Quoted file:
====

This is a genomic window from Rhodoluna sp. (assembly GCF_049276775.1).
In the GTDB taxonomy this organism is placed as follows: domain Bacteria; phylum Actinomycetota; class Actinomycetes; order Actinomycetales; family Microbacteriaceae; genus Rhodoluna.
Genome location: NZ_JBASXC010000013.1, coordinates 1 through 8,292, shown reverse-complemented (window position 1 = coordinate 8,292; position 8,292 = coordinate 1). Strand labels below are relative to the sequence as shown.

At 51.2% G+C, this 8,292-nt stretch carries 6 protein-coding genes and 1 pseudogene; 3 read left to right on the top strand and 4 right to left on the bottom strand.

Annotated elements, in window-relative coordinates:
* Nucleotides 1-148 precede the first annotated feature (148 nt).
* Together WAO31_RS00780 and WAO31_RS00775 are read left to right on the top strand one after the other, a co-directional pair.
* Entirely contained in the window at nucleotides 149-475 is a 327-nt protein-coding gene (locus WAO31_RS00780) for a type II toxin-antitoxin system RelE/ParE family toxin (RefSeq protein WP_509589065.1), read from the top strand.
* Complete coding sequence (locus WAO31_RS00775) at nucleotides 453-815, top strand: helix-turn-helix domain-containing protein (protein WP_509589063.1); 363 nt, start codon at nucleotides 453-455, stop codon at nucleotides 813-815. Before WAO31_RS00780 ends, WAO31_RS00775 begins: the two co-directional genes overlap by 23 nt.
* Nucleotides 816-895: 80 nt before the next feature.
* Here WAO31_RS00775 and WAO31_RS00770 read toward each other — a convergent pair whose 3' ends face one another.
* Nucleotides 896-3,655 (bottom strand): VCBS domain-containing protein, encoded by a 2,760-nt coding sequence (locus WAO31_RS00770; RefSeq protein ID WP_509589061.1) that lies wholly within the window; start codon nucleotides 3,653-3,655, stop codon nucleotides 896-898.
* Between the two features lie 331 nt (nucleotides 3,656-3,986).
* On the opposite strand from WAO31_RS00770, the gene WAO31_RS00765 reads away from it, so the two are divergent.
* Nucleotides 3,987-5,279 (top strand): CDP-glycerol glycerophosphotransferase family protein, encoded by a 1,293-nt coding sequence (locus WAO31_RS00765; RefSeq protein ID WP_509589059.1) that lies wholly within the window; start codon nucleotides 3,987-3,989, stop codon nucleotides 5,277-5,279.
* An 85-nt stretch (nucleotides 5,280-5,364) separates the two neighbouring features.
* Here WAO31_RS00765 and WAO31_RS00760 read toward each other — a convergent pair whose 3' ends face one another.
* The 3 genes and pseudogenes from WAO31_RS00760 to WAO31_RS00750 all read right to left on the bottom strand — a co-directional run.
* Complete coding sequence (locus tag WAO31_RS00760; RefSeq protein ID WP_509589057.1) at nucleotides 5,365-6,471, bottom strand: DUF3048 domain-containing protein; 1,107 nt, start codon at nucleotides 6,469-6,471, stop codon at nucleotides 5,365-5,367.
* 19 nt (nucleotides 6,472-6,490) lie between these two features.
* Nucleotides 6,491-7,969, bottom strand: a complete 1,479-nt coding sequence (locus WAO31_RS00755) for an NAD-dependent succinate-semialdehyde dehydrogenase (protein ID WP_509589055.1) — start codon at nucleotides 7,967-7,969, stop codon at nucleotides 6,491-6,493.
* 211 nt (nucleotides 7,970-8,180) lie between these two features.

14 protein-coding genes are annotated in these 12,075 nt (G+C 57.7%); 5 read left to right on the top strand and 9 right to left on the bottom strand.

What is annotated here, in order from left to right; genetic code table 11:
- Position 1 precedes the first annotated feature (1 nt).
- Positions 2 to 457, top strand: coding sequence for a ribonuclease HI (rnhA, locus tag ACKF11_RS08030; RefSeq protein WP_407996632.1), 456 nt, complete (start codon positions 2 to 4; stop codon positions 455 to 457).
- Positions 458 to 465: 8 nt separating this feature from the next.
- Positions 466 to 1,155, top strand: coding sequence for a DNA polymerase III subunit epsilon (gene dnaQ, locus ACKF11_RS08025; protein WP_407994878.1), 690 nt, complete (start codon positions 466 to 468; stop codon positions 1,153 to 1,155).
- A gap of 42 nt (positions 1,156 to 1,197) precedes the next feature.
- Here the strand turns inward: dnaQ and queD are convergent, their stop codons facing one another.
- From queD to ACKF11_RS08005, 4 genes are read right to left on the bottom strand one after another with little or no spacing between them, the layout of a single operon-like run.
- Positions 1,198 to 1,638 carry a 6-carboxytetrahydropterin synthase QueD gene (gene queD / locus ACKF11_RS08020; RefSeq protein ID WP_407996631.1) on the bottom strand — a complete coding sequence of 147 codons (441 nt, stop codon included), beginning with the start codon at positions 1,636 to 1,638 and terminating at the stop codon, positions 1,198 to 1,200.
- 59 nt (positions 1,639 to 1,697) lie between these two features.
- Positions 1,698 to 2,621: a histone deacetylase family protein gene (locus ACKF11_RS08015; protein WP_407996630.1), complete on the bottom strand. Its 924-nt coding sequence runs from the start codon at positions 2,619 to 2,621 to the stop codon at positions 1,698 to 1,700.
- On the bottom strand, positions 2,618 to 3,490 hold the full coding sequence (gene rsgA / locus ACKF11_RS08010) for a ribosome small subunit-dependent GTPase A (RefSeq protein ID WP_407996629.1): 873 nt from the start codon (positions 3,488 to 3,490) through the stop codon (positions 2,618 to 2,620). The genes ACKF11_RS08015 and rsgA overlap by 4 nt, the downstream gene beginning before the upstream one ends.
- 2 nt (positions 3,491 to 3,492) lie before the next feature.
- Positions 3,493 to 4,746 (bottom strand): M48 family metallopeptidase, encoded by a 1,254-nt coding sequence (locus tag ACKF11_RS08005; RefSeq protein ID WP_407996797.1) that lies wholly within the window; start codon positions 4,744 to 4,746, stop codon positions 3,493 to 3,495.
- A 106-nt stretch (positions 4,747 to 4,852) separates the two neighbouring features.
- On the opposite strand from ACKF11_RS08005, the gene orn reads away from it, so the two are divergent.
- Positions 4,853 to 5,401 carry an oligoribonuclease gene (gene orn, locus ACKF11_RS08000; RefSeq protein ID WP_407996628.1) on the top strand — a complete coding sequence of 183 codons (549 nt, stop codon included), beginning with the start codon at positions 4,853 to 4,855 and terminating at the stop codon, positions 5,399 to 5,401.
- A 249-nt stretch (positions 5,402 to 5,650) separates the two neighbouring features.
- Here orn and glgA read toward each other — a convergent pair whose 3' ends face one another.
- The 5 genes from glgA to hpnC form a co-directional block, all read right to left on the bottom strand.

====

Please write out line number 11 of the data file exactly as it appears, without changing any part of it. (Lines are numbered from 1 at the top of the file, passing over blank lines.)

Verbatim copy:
* Here WAO31_RS00775 and WAO31_RS00770 read toward each other — a convergent pair whose 3' ends face one another.